Transfer of Ostensible owner defines under Section 41 of Transfer of Property Act, 1882.

It is also known as the Doctrine of Holding Out.

Ostensible Mean “look like the real owner but isn’t”– not a real owner but represent himself as the real owner to the third party.

Section 41 of TPA Act states, Where, with the consent, express or implied, of the persons interested in immovable  property, a person is the ostensible owner of such property and transfer the same for consideration, the transfer shall not be violable on the ground that the transferor was not authorized to make it:

It is provided that the transferee, after taking reasonable care to ascertain that the transferor had the power to make the transfer, has acted in good faith.

Essential of Ostensible Owner

  • The transfer must be an ostensible owner
  • The transfer of property to the ostensible owner must be with express or implied consent of the real owner.
  • The transfer by the ostensible owner must be for consideration.
  • The transfer must have acted in good faith taking reasonable care in ascertaining that the transferor has the power to make the transfer.

The exceptions to Section 41 of Transfer of Property Act, 1882.

“Nemo dat quod non habet” means when good not owned by someone, cannot be sold further.

The General principle of the law of transfer of property is that is no person can transfer to another a right or title greater than he possesses; this general rule has a certain exception:

If the true owner of property permits another to hold himself out as the real owner a third person who deals in good faith with that other person may acquire.

A good title to that property as against the truly other.


A makes B authorized to perform all rights of ownership related to the property and leave for the U.K. In between B sells the property to C, now in future, A cannot claim back the said property from C. As C has believed B to be the owner of the property and has acted in good faith.

Burden of Proof

The burden of proof lies on the transferee to prove that the said transferor was the ostensible owner and had the consent to sell the said property, and also he needs to prove that he acted in the good faith and had taken the entire necessary step mentioned by law while buying the said property. In this way, he has to prove that he was not at fault and shift the burden of proof to the real owner of the property.

Ramcoomar koondoo V. John and Maria McQueen Case

In this case, the plaintiff who had inherited the property by the way of will came to know that someone else had already purchased the said property in her name and sold this property to a third person too, by making him believe that he had good title over the said property. The transaction was a “Benami” transaction but wasn’t known to anyone except the person who sold the property, now the plaintiff sued the third party for recovery of the possession of the land but the committee held that:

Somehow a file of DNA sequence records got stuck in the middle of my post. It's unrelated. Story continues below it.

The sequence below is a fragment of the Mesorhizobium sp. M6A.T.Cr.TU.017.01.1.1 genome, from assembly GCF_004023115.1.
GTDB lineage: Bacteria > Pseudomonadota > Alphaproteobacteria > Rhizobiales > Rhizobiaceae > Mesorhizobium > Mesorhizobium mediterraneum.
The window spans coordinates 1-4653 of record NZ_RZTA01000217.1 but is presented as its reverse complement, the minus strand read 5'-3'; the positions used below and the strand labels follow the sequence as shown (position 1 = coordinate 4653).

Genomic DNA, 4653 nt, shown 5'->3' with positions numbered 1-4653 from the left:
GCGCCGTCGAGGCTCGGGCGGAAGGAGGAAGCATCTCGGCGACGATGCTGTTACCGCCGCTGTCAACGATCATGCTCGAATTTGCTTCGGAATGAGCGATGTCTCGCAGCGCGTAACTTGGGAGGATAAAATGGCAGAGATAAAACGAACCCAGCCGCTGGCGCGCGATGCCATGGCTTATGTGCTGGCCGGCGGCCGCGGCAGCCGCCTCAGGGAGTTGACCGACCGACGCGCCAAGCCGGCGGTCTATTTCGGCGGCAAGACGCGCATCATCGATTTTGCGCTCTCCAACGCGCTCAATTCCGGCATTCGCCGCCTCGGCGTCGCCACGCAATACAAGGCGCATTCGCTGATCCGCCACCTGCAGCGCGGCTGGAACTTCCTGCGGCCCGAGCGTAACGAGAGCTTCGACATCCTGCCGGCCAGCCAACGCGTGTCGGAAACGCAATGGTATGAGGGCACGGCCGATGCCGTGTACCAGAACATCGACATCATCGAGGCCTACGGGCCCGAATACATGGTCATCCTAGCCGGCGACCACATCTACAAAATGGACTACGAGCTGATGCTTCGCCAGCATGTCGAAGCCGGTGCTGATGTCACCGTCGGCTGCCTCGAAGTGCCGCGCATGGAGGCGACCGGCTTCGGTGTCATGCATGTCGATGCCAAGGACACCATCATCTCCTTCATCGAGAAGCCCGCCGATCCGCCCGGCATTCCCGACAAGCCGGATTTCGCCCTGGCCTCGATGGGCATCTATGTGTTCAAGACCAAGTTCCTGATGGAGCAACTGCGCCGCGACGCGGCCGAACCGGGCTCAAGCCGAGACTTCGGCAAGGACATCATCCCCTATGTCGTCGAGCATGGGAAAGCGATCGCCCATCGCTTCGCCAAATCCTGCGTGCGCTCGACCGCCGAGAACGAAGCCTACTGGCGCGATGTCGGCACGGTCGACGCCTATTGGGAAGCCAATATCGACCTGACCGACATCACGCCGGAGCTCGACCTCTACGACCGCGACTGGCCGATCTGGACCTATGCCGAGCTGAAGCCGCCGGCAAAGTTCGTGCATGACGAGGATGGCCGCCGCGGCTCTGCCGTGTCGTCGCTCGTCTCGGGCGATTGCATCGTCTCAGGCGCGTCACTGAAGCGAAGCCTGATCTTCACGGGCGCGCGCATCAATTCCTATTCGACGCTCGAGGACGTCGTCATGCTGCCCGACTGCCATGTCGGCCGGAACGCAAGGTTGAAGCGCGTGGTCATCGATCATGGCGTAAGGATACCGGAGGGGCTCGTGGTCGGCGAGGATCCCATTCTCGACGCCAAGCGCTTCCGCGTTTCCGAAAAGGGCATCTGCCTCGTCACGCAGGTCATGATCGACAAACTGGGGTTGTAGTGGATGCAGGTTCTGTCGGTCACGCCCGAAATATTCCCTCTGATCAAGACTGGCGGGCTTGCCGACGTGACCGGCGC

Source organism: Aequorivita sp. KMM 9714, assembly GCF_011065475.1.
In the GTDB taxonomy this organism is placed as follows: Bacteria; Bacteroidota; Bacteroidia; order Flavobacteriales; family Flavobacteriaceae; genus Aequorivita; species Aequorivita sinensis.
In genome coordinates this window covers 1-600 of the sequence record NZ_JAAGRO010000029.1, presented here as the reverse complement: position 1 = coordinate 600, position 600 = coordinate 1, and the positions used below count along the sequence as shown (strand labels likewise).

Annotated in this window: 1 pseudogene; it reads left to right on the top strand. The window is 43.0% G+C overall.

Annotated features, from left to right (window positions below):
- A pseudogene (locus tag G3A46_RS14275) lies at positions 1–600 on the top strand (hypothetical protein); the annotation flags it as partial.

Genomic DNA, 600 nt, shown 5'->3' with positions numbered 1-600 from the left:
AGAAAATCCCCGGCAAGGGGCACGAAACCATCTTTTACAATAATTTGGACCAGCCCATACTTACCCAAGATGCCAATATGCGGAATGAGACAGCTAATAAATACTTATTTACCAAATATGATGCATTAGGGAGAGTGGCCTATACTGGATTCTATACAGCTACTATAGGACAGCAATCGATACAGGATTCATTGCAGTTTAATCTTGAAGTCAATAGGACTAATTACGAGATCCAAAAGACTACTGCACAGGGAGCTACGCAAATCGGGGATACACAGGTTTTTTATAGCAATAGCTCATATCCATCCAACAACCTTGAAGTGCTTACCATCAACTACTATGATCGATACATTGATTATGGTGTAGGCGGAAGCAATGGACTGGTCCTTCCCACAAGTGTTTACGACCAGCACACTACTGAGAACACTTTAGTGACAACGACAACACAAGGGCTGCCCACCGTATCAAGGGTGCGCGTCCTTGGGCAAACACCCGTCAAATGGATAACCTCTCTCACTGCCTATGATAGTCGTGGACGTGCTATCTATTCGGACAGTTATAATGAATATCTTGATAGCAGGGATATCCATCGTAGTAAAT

The plaintiff can’t take back the property from the third party and the transfer was legitimate in the eye of the law, the wording used in this case can be seen in section 41 of the TPA Act which deals with the ostensible owner.

Benamin Transaction

The law relating to the transfer of property by an ostensible owner under this section is now made subject to the provision of benamin transaction (prohibition of the right to cover property at 1988). In simple word, the people who purchase the property and pay the price for it does not purchase the property in his name, but in the name of any other person, the other person whose name is used as the owner of the property is known as benamidar or ostensible owner. In other words, the real owner now after the enforcement of this act cannot claim property from the benamidar by any suit claim or a section. The defence of being the real owner shall also not be allowed.


Section 41 act in protecting the interest of the innocent third party, although this section may seem a little biased towards the third party but this section mainly state that if the real owner is himself at fault,  then no one can simply say that he has now acquired the said property and he can’t be evicted now. Third-party has to take a lot of care while purchasing any property and the requirement which has been put up by law itself to reduce the misuse of this section by ostensible owner.

Written by Saakshi Gupta

Saakshi Gupta is a BBA LLB student at the Fairfield Institute of Management and Technology (GGSIPU), New Delhi. Her passion for law and business brought her to pursue law. She has a keen interest in business law, environmental law and also wants to explore more in the field of law. Apart from legal academia, she is a volunteer at a govt. program (National Service Scheme).

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